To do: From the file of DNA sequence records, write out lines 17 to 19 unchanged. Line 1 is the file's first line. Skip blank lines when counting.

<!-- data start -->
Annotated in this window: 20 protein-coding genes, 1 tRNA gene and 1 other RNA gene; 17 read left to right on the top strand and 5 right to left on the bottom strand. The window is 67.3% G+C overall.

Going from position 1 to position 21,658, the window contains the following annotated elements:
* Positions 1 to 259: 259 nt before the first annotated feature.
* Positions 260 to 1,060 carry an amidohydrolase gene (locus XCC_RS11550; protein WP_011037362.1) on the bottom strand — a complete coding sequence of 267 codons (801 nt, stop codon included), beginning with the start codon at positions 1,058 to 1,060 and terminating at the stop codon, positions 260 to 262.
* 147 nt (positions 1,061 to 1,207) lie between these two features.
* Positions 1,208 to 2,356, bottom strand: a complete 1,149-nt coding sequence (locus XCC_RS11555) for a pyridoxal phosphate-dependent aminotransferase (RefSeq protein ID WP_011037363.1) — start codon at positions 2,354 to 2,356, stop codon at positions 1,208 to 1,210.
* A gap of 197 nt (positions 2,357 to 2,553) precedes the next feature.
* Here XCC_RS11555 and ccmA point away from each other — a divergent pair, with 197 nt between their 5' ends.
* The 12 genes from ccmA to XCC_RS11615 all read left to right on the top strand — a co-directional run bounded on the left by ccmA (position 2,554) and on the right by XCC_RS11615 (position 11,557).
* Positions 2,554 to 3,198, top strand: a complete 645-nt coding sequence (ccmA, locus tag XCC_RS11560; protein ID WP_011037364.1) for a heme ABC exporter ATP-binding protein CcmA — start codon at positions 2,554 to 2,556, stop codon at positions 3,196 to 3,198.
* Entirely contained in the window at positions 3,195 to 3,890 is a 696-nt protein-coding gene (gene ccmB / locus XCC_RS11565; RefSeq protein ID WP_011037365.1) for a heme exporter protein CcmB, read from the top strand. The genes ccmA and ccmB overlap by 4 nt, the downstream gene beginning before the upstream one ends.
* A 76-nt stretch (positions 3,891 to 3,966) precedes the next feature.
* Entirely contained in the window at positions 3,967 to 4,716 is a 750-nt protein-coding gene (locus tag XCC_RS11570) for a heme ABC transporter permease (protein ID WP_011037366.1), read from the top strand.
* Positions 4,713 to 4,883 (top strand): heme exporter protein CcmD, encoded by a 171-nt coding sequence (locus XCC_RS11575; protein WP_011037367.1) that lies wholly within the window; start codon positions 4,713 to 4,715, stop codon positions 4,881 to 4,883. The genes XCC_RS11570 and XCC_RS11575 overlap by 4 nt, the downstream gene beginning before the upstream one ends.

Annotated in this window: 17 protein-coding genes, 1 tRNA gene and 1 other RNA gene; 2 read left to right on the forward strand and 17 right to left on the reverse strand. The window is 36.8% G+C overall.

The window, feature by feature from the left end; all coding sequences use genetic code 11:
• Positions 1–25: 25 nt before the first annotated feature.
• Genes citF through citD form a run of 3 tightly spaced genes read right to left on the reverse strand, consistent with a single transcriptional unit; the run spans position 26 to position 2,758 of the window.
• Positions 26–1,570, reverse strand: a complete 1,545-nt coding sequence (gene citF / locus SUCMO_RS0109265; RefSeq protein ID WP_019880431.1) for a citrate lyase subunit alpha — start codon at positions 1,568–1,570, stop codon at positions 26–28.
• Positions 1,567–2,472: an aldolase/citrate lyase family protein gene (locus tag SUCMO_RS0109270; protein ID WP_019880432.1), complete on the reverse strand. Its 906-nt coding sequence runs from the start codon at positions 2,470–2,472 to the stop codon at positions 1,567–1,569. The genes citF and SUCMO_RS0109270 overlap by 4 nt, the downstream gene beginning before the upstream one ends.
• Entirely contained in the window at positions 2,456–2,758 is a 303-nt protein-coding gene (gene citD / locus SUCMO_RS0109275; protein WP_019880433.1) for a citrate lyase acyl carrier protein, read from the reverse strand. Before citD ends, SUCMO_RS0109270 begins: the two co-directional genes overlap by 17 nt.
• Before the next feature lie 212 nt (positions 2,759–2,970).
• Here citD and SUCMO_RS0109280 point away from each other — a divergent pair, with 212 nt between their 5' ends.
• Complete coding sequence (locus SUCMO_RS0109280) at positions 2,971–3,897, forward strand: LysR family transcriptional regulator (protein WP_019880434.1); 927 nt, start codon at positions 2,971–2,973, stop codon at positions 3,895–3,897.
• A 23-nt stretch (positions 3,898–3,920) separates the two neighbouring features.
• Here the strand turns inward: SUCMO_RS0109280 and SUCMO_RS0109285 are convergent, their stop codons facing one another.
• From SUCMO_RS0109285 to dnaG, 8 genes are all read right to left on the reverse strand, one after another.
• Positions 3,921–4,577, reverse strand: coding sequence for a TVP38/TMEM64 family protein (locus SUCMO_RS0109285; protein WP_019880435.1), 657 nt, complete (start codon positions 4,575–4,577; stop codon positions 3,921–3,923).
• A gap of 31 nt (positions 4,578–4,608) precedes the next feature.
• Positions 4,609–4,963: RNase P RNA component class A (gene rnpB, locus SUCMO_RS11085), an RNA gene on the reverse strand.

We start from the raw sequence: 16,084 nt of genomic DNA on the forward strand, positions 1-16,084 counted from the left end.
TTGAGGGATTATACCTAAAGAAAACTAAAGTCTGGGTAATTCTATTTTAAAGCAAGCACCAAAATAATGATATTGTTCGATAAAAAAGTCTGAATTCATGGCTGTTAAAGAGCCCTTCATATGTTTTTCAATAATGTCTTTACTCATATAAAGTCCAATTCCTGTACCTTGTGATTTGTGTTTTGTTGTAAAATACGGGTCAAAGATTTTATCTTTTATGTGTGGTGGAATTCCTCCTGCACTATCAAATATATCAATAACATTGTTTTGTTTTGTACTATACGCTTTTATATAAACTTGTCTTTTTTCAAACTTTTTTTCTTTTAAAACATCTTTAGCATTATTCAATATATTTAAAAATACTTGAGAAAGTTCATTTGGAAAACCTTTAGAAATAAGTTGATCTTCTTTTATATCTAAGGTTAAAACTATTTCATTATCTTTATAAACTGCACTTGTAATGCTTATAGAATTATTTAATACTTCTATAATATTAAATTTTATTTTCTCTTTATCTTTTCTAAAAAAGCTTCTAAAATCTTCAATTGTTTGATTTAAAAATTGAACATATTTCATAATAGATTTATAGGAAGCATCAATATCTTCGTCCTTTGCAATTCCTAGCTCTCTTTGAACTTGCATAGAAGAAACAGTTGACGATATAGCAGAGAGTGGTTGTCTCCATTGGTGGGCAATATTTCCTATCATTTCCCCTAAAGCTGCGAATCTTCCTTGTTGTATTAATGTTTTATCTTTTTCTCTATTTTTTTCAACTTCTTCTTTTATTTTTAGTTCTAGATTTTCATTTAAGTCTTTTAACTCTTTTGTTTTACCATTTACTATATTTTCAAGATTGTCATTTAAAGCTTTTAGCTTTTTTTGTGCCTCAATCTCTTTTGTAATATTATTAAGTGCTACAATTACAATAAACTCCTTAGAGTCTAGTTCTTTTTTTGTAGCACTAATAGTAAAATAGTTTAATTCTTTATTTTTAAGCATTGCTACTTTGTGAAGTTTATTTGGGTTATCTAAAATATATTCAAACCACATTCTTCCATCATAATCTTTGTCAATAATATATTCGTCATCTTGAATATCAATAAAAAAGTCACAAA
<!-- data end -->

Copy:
• Positions 1–25: 25 nt before the first annotated feature.
• Genes citF through citD form a run of 3 tightly spaced genes read right to left on the reverse strand, consistent with a single transcriptional unit; the run spans position 26 to position 2,758 of the window.
• Positions 26–1,570, reverse strand: a complete 1,545-nt coding sequence (gene citF / locus SUCMO_RS0109265; RefSeq protein ID WP_019880431.1) for a citrate lyase subunit alpha — start codon at positions 1,568–1,570, stop codon at positions 26–28.